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Home Canterbury News Article
The city council has given the strongest indication yet that the controversial Westgate Towers traffic scheme in Canterbury is here to stay.
It follows the publication today of the results of a public consultation which it says shows 52% are in favour of making it permanent, albeit with modifications.
Transportation manager Richard Moore said he had been "reassured" by the comments which, given the public outcry, he thought would have shown far more people against it.
Council executive member for transport Cllr Peter Vickery-Jones added: "I think we can draw some comfort from the cold statistics that there is not overwhelming opposition to it."
But the figures also show most people thought the trial had failed in five of six of its key objectives, including reducing the impact of traffic and improving air quality in streets around the towers and trade in St Dunstan's.
The eight-week consultation prompted 2,688 responses - by far the highest for any survey by the city council.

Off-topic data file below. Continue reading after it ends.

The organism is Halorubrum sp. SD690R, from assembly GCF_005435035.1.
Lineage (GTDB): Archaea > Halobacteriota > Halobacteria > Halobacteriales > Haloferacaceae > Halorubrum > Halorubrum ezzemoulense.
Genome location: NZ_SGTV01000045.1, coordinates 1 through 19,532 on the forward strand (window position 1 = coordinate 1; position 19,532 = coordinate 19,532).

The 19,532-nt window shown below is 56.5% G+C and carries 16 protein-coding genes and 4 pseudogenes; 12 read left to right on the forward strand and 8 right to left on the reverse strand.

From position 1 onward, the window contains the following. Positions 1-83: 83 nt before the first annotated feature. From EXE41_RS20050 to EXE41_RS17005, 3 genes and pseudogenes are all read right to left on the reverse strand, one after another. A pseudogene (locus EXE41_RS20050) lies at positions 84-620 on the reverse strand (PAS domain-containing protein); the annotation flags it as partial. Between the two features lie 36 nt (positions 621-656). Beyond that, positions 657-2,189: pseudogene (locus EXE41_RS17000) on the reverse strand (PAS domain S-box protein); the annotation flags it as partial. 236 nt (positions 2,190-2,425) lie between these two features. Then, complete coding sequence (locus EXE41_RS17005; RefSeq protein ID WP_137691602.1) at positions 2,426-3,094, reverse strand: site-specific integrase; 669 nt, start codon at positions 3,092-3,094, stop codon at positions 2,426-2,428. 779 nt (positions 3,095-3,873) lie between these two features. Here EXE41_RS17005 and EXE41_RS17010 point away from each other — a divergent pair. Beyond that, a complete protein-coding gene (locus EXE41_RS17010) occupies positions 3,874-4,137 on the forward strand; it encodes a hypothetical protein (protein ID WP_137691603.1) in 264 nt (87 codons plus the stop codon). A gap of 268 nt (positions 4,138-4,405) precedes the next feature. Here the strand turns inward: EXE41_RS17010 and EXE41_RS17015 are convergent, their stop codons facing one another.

The council says it is still awaiting the results of traffic counts at blackspots around the city and air pollution tests.
Council leader John Gilbey said: "We have to deal with the increase in traffic which is only likely to get worse with the increase in housing. We would like to get it to work."
He said the full results of all the data would be put to council committees in March and the executive would then make a recommendation to the county council which is a partner in the project.
But he also said the trial would not come to an abrupt end in March at the conclusion of the 12 months scheme.
Full the full story and reaction see Thursday's Kentish Gazette.
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